The island queens carry around 40 CSD alleles. Since they mate with nearly 100 males -- each also harboring around 40 alleles -- the high number of healthy genetic combinations keeps the gene pool diverse. By using natural selection to create healthy offspring, the bees perpetuate a healthy colony.

In comparison, if the island bees adopted the breeding habits of fire ants, with queens mating with a single male, inbreeding could wreck the off-shore claves or distinct populations of bees. The devastating change would reduce the fitness of the hive, decreasing the female workforce, as well as lowering the number of mating males.

What would be left would be an unhealthy hive with higher numbers of diploid or infertile males, with the same alleles, Huang said.

By extending his research beyond Hainan Island, Huang found evidence that showed that the island wasn't an isolated case.

"We failed to find any clustering of the bees' CSD alleles according to their geographical origin; the Hainan and mainland bees did not form separate clades," said Huang, whose research is supported by MSU AgBioResearch. "Previously published CSD sequences also failed to show any unique clade-forming in the Philippines and Malaysia."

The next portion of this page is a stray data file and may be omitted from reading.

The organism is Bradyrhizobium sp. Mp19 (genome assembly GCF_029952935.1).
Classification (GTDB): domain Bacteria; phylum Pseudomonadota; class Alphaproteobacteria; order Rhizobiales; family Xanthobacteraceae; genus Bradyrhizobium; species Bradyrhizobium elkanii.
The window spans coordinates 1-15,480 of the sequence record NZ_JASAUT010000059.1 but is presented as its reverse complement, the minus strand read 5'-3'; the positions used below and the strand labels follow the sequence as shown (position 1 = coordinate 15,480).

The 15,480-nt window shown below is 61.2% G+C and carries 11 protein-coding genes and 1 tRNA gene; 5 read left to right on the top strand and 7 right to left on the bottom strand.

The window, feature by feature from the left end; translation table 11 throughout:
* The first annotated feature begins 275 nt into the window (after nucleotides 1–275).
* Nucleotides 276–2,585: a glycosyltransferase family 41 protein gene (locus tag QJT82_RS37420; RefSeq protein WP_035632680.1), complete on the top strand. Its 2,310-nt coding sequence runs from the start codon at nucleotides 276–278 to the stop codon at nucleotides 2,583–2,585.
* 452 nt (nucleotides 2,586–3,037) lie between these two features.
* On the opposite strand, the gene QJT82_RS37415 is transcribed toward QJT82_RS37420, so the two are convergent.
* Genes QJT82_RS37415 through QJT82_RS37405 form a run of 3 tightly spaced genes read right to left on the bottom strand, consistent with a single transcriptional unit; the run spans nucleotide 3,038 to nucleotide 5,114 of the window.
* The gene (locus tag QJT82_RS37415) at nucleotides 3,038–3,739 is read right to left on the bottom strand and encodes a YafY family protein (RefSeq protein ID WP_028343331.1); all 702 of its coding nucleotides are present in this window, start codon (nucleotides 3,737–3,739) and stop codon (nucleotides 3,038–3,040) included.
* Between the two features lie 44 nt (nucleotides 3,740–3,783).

Story Source:

The above story is based on materials provided by Michigan State University. Note: Materials may be edited for content and length.


Journal Reference:

  1. Zhi Yong Liu, Zi Long Wang, Wei Yu Yan, Xiao Bo Wu, Zhi Jiang Zeng, Zachary Y. Huang. The Sex Determination Gene Shows No Founder Effect in the Giant Honey Bee, Apis dorsata. PLoS ONE, 2012; 7 (4): e34436 DOI: 10.1371/journal.pone.0034436

Cite This Page:

Michigan State University. "Promiscuous queen bees maintain genetic diversity." ScienceDaily. ScienceDaily, 16 April 2012. <www.sciencedaily.com/releases/2012/04/120416150403.htm>.
Michigan State University. (2012, April 16). Promiscuous queen bees maintain genetic diversity. ScienceDaily. Retrieved September 30, 2014 from www.sciencedaily.com/releases/2012/04/120416150403.htm
Michigan State University. "Promiscuous queen bees maintain genetic diversity." ScienceDaily. www.sciencedaily.com/releases/2012/04/120416150403.htm (accessed September 30, 2014).

Share This



More Plants & Animals News

Tuesday, September 30, 2014

Featured Research

from universities, journals, and other organizations


Featured Videos

from AP, Reuters, AFP, and other news services